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Showing posts from February, 2020

Book Review: Singing Gandhi's India by Lakshmi Subramanian

About the Book Here are the first-ever and only detailed account of Gandhi and music in India. How politics and music interspersed with each other has been paid scanty, if not any, attention, let alone Gandhi’s role in it. Looking at prayer as politics,  singing Gandhi’s India  traces Gandhi’s relationship with music and nationalism. Uncovering his writings on music, ashram Bhajan practice, the Vande Mataram debate, Subramanian makes a case for closer scrutiny of Gandhian oeuvre to map sonic politics in twentieth-century India. My take on the book When I first received a copy of ' Singing Gandhi’ s India by Lakshmi Subramanian , I had a different notion about the book. I thought it was about Gandhi and his love for music but the book is completely different from what I expected, and is more insightful. I would say it is a very enlightening book on Gandhi and Music, it’s more about his expositions on music as an artistic activity or more on a very specific resource in b

Book review: The Elephant Girl by Chitta Ranjan

About the book The forests of Eastern India, during the late years of the British Raj, were rife with stories about a mythical maiden riding a wild pachyderm. On a train ride through these deep jungles, a series of strange events unfold to pique the curiosity of Raj Narayan, the crown prince of Paschim Behar. Two attempts on Raj’s life as well as the murder of his father, the Maharajah and his favorite brother in the Royal Palace seem to be linked to a conspiracy to shroud the legend of the elephant girl in secrecy. What starts as a short trip soon hurtles crown prince Raj into a rollercoaster ride of adventure as he becomes obsessed to get to the bottom of the mystery of the elephant girl. Torn between his urge to seek out the mysterious maiden notwithstanding the advanced pregnancy of his wife and the evolving intrigues around succession amongst the brothers and his beautiful stepmother, he finds himself in the maze of royal intrigue with the players shuttling between th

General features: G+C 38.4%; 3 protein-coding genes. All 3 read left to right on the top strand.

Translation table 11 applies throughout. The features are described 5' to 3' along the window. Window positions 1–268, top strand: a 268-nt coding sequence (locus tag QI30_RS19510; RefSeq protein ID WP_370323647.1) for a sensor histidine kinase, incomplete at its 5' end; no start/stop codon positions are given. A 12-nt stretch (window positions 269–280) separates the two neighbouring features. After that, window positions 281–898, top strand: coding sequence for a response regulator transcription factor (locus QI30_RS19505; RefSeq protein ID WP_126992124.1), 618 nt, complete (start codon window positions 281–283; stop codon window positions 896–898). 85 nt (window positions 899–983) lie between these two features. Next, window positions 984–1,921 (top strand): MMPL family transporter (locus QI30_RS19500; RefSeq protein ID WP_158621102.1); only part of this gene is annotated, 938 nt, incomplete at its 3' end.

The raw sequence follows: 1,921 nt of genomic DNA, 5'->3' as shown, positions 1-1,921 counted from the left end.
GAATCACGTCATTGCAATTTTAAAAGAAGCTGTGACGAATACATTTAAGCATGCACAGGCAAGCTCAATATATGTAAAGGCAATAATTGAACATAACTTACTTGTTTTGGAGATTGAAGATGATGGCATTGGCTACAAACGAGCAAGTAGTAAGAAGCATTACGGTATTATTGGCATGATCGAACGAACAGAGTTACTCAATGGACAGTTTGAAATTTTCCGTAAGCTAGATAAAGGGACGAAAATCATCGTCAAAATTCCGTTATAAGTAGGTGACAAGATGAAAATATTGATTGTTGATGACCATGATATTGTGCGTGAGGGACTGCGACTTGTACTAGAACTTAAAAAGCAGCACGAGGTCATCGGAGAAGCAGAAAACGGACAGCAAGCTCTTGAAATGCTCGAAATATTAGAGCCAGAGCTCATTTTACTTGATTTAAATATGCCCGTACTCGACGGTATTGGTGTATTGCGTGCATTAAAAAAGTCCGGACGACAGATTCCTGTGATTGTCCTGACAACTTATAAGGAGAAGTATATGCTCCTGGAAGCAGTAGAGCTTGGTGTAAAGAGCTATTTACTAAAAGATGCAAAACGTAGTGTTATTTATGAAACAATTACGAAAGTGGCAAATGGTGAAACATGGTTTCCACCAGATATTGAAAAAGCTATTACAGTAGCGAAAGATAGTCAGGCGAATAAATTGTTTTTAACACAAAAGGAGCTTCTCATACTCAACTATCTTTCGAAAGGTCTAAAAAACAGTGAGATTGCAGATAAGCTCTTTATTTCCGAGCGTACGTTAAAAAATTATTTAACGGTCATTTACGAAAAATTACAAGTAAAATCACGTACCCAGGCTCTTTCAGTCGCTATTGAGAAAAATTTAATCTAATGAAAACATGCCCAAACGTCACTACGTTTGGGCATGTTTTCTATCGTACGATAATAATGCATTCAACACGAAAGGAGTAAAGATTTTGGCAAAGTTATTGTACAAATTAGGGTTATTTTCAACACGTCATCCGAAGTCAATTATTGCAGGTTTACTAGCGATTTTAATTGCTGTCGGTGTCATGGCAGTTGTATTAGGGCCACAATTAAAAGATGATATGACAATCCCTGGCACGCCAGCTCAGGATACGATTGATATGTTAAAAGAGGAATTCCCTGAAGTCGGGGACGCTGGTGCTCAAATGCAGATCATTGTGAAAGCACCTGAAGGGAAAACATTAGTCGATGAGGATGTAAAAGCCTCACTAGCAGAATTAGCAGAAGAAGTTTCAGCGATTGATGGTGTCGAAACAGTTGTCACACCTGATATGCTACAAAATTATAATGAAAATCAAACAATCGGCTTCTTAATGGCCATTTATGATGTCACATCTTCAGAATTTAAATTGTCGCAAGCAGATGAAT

Book Review: I’ve Never Been (Un)Happier by Shaheen Bhatt

About the book Lights, Camera . . . Inaction Unwittingly known as Alia Bhatt’s older sister, screenwriter and fame-child Shaheen Bhatt has been a powerhouse of quiet restraint—until now. In a sweeping act of courage, she now invites you into her head. Shaheen was diagnosed with depression at eighteen, after five years of already living with it. In this emotionally arresting memoir, she reveals the daily experiences and debilitating big picture of one of the most critically misinterpreted mental illnesses in the twenty-first century. Equal parts conundrum and enlightenment, Shaheen takes us through the personal pendulum of understanding and living with depression in her privileged circumstances. With honesty and a profound self-awareness, Shaheen lays claim to her sadness, finding it a home in the universal fabric of the human condition. In this multi-dimensional, philosophical tell-all, Shaheen acknowledges, accepts and overcomes the peculiarities of this way of being alive